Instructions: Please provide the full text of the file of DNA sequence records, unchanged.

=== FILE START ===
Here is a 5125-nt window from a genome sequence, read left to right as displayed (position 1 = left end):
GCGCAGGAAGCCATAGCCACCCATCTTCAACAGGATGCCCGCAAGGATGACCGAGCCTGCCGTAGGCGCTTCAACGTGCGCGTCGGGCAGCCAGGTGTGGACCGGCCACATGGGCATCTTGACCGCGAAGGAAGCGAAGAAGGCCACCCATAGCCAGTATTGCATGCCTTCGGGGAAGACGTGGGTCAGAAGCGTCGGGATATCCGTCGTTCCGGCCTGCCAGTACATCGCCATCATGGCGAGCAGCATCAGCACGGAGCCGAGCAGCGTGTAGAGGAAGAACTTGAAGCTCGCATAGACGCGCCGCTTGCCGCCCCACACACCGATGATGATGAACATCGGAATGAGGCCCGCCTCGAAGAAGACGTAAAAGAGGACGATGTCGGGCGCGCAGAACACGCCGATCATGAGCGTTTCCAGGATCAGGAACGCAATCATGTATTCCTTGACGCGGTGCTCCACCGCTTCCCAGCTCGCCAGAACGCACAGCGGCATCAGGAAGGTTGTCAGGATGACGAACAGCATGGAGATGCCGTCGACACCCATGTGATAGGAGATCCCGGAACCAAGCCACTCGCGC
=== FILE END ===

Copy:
Here is a 5125-nt window from a genome sequence, read left to right as displayed (position 1 = left end):
GCGCAGGAAGCCATAGCCACCCATCTTCAACAGGATGCCCGCAAGGATGACCGAGCCTGCCGTAGGCGCTTCAACGTGCGCGTCGGGCAGCCAGGTGTGGACCGGCCACATGGGCATCTTGACCGCGAAGGAAGCGAAGAAGGCCACCCATAGCCAGTATTGCATGCCTTCGGGGAAGACGTGGGTCAGAAGCGTCGGGATATCCGTCGTTCCGGCCTGCCAGTACATCGCCATCATGGCGAGCAGCATCAGCACGGAGCCGAGCAGCGTGTAGAGGAAGAACTTGAAGCTCGCATAGACGCGCCGCTTGCCGCCCCACACACCGATGATGATGAACATCGGAATGAGGCCCGCCTCGAAGAAGACGTAAAAGAGGACGATGTCGGGCGCGCAGAACACGCCGATCATGAGCGTTTCCAGGATCAGGAACGCAATCATGTATTCCTTGACGCGGTGCTCCACCGCTTCCCAGCTCGCCAGAACGCACAGCGGCATCAGGAAGGTTGTCAGGATGACGAACAGCATGGAGATGCCGTCGACACCCATGTGATAGGAGATCCCGGAACCAAGCCACTCGCGC